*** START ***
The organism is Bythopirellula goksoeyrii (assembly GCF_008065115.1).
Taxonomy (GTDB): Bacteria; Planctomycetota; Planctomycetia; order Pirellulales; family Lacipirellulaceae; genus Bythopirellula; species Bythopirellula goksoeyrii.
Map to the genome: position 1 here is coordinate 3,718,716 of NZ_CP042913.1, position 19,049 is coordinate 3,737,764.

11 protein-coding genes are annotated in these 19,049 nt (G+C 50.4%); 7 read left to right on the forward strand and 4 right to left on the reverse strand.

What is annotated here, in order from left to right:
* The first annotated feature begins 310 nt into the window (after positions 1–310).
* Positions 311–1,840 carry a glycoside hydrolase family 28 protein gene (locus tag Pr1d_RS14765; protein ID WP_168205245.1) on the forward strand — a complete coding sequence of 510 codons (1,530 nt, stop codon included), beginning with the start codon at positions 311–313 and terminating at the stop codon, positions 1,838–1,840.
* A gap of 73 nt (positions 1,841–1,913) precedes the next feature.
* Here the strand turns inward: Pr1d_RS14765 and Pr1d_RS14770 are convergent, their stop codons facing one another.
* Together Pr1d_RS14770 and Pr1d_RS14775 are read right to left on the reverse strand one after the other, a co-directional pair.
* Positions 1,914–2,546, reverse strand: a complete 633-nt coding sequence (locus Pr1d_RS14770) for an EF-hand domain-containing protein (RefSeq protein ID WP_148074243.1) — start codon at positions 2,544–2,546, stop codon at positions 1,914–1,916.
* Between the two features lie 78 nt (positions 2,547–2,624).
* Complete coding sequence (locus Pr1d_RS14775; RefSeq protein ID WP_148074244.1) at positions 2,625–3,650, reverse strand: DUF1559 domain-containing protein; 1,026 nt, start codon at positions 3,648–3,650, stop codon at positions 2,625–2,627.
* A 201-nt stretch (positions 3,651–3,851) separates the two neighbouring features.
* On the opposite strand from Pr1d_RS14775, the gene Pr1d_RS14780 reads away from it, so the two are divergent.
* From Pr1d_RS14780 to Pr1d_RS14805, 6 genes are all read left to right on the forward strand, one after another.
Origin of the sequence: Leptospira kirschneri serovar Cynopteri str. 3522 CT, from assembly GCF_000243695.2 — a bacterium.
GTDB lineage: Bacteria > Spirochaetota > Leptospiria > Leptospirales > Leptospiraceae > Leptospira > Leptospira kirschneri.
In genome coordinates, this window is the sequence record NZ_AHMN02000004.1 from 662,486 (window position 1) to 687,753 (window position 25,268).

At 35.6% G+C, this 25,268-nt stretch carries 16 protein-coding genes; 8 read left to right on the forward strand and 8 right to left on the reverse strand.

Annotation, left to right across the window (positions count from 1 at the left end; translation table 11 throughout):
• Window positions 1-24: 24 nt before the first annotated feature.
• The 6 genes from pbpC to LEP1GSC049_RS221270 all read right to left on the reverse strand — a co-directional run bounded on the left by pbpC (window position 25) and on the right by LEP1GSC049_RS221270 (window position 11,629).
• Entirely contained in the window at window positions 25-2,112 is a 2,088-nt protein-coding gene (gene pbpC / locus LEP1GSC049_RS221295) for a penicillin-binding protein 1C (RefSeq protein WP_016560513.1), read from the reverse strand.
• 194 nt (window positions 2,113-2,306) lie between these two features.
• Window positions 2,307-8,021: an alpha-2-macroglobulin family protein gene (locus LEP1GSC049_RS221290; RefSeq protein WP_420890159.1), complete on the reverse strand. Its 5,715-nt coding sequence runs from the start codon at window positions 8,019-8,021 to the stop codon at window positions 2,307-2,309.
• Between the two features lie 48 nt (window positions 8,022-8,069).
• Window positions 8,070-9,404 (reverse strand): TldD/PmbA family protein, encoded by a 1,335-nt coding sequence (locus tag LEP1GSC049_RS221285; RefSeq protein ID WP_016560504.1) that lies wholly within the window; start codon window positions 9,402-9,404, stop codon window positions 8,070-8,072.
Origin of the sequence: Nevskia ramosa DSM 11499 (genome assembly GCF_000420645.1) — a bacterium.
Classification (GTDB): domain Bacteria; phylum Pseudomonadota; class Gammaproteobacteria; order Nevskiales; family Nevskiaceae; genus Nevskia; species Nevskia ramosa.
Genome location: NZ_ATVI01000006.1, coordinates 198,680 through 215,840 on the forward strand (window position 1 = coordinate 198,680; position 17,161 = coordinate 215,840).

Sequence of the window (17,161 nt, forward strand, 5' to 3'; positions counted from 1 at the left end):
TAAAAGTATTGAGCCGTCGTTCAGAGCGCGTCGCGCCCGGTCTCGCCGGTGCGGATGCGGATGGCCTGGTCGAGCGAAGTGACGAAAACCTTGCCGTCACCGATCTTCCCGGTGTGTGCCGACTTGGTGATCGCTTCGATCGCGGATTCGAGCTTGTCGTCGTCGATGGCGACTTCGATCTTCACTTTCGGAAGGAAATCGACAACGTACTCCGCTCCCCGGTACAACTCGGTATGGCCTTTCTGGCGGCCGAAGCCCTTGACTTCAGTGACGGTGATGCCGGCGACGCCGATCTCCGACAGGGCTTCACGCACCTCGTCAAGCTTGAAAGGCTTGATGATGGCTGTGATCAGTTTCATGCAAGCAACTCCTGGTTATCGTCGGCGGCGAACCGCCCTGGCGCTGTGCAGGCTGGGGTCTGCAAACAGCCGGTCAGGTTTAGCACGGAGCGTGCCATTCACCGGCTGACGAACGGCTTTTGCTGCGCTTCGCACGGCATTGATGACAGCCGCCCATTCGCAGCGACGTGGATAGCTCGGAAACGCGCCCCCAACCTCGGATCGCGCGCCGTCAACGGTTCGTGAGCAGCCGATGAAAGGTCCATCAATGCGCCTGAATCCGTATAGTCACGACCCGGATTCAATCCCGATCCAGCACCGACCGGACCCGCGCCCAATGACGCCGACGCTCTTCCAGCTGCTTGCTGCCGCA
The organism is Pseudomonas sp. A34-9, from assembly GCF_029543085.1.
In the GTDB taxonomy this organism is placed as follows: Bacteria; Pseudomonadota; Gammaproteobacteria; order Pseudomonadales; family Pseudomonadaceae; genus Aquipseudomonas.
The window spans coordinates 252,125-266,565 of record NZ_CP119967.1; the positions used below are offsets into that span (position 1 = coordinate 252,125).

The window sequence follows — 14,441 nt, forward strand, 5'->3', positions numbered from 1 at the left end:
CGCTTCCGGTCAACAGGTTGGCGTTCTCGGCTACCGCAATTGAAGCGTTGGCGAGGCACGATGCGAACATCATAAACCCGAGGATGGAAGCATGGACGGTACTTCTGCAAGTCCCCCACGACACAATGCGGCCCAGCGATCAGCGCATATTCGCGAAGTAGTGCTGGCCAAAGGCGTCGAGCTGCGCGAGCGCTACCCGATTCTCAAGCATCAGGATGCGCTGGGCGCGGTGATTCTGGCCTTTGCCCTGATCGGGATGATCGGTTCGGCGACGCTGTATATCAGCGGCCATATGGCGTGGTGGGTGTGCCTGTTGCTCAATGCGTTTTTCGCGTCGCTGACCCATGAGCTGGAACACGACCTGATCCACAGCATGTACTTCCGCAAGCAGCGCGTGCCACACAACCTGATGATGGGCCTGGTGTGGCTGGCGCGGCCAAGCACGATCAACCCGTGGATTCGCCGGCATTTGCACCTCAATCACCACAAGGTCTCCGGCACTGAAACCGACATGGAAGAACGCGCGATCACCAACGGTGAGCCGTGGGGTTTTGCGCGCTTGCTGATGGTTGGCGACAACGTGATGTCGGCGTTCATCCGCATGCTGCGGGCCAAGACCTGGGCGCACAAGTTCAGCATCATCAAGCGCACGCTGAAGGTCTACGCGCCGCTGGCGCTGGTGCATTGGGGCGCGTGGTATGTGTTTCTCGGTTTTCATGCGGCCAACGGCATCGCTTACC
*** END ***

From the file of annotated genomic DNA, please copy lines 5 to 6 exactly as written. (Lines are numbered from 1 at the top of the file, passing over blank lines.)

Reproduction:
What is annotated here, in order from left to right:
* The first annotated feature begins 310 nt into the window (after positions 1–310).